Alving also praises the UC Davis CTSC for promoting interactions between investigators of the medical school and in the California National Primate Research Center. The center, a federally funded biomedical research facility located on the Davis campus, is part of a network of eight NIH-sponsored primate research centers.
Alving emphasizes how the UC Davis CTSC has also reached out to the UC Davis Graduate Management School to develop courses that will be useful to investigators who want to learn how to move ideas and products into the marketplace.
Partnering with other campus units, often on workshops and symposiums to promote scientific collaboration, is one way the CTSC is furthering NIH goals to increase multidisciplinary research and community involvement in research projects.
Last year, for example, the CTSC matched grants with the UC Davis Cancer Center to support collaborative studies on inflammation. The cancer center and the CTSC solicited applications, received 14 proposals and funded four research projects. This was followed a few months later with a joint CTSC-cancer center workshop on common mechanisms of inflammation that attracted more than 200 faculty.
Funding innovative research
At another workshop earlier this year dubbed "Bridging the Causeway," event organizers announced the funding of several community-based research grants, ranging from a study about assessing physicians' counseling on diet and exercise to understanding the barriers to mental-health care for migrant farmworkers. The workshop was sponsored by the CTSC, the Center for Healthcare Policy and Research and the Center for Reducing Health Disparities.
Berglund says CTSC members have been working with faculty in the Department of Biomedical Engineering in the School of Engineering to come up with strategies for developing new diagnostic and therapeutic technologies to help those suffering from atherosclerotic cardiovascular disease.
And in response to the increasing number of soldiers returning from Iraq with traumatic brain injuries – a trend that has been felt sharply at the Sacramento-based Department of Veterans Affairs Northern California Health Care System – Berglund says the CTSC has been providing research funding to the neurology and psychiatry departments to jumpstart research to assess returning soldiers' injures.
CTSC has also supported 13 innovative studies that are aimed at improving research efficiency or identifying novel research methods, including:
In line with the CTSC's emphasis on bringing together scientists from different disciplines, most of the pilot grants have been collaborative in nature. Cristina Davis, an assistant professor of Mechanical and Aeronautical Engineering, used her 2007 pilot grant to work with Pulmonary and Critical Care Medicine physicians in developing a diagnostic device that can measure a host of compounds in exhaled breath to aid in identifying disease or bioterroism exposure, for instance.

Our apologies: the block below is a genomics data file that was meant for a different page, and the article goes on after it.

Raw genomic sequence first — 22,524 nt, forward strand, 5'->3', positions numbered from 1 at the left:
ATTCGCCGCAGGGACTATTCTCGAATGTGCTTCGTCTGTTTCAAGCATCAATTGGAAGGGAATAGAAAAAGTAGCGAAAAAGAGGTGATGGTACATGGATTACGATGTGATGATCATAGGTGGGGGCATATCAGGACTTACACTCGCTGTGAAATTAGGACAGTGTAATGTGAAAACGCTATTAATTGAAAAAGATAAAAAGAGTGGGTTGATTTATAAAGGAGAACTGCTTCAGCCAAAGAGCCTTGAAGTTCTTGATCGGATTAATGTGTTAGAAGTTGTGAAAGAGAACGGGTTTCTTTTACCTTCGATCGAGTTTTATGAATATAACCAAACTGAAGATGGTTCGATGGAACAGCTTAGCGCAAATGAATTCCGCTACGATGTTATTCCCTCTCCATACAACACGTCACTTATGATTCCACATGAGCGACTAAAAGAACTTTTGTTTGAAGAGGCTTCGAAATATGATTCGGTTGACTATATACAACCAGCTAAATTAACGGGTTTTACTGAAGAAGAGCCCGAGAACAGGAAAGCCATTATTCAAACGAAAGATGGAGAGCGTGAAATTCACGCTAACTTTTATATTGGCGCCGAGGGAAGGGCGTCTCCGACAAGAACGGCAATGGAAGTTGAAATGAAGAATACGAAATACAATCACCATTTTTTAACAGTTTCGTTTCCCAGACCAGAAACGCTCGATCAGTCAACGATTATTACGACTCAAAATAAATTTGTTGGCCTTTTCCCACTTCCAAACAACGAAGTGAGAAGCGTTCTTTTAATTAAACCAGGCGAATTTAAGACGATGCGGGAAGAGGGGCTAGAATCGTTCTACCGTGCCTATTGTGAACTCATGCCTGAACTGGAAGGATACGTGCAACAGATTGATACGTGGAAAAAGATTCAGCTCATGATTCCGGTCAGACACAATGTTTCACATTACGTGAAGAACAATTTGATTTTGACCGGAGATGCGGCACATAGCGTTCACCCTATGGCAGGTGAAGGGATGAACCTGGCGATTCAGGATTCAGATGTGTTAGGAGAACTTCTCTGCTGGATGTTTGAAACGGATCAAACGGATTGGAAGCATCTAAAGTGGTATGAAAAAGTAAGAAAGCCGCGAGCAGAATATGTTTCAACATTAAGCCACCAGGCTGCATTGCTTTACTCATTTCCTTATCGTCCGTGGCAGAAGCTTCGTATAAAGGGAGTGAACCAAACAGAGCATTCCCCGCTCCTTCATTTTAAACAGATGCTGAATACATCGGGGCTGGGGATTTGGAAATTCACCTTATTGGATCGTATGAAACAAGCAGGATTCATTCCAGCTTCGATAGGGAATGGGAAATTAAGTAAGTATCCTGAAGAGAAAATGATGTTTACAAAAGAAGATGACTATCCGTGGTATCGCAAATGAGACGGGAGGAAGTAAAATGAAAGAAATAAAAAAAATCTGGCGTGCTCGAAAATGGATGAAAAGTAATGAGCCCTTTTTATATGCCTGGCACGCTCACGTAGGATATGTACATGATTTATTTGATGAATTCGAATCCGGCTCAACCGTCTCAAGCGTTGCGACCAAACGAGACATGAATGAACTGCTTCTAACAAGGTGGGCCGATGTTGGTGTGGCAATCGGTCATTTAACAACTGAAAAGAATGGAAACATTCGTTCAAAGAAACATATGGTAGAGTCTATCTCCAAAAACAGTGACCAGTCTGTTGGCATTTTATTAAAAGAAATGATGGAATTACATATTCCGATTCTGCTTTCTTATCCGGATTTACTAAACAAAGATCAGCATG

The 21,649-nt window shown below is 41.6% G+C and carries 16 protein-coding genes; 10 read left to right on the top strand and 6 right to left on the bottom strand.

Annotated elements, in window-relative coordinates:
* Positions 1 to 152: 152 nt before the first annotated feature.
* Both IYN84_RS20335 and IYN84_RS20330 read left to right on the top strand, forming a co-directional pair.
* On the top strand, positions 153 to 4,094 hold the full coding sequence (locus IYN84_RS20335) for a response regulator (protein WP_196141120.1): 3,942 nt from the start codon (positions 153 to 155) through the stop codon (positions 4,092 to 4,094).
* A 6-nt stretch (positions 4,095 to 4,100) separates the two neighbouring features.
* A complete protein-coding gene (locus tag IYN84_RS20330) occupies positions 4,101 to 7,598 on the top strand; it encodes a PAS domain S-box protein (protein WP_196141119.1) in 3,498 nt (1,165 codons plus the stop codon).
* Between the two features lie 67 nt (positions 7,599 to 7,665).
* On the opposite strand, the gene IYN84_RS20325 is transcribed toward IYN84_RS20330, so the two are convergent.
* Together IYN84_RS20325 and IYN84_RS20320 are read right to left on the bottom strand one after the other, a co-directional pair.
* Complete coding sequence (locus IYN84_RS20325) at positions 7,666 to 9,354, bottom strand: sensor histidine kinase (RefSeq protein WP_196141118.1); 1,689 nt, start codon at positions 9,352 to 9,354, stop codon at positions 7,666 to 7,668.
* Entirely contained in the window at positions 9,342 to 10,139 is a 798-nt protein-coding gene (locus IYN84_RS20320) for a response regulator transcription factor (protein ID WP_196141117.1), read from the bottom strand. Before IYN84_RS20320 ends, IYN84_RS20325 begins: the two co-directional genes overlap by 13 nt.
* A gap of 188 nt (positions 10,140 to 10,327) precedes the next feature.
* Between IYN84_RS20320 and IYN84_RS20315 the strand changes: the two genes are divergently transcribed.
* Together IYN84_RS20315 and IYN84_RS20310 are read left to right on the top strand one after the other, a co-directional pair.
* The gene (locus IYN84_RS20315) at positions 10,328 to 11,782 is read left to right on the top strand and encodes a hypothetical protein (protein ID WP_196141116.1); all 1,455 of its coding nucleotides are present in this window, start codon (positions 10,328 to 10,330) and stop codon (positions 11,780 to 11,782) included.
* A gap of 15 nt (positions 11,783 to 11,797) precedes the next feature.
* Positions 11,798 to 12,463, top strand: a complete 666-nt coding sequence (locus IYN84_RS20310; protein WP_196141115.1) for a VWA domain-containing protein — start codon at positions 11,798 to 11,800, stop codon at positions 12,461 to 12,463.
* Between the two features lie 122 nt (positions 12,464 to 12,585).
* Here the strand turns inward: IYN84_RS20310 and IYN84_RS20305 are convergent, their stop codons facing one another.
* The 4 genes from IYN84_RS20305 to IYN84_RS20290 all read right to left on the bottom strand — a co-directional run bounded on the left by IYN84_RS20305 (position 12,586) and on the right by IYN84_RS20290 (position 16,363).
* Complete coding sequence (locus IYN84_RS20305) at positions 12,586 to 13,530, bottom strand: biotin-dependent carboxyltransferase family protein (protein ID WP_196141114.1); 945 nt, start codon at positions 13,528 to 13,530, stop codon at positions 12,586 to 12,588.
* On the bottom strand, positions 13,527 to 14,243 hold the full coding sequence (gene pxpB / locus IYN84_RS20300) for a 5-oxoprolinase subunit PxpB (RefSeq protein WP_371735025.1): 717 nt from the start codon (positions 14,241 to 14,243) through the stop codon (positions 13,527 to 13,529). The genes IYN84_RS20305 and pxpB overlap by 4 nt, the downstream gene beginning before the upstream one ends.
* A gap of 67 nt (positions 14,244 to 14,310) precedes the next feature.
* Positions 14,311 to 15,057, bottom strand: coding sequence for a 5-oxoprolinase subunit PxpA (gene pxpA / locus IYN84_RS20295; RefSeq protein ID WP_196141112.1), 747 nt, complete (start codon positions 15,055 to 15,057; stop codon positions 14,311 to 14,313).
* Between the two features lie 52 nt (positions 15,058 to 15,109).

Similarly, Mark Underwood, assistant professor of Pediatrics, used his 2007 pilot grant to collaborate with faculty from the departments of Medical Microbiology and Immunology, Viticulture and Enology and Chemistry to compare the effect of human milk and formula on premature infants in their ability to fight infection.
"We're aiming to give people the tools to be effective researchers and part of that is being able to work well with other researchers," explains Meyers, CTSC's education and training program head. "The traditional model of rugged individualists focused on their own molecule is a thing of the past."
Collaboration and meeting critical patient care needs are also the hallmarks of the education and training programs that Meyers oversees. The programs, aimed primarily at junior faculty in the early stages of a clinical research career, differ in a fundamental way from similar training programs elsewhere at UC Davis. While such programs tend to focus on a single discipline, like cardiovascular science or neuroscience, the CTSC training programs are multidisciplinary in nature – drawing scholars campuswide. To date, 48 researchers have participated in CTSC training programs and building new research teams to address specific health needs.
Work left to do
It seems clear that the UC Davis CTSC has made great strides in its less than two years of existence in funding novel research, providing a more streamlined research support system and in providing researchers with the training needed to conduct complex, multidisciplinary studies.
Yet, much remains to be done, Berglund says. He is particularly focused on addressing the critical arena of industry contracts and public-private partnerships, where CTSC officials have only just begun to take steps to shorten the timeline between research breakthroughs and drug therapies that benefit patients.
Still, Berglund expresses satisfaction with the progress so far.
"We've achieved what we have because we've built a great team."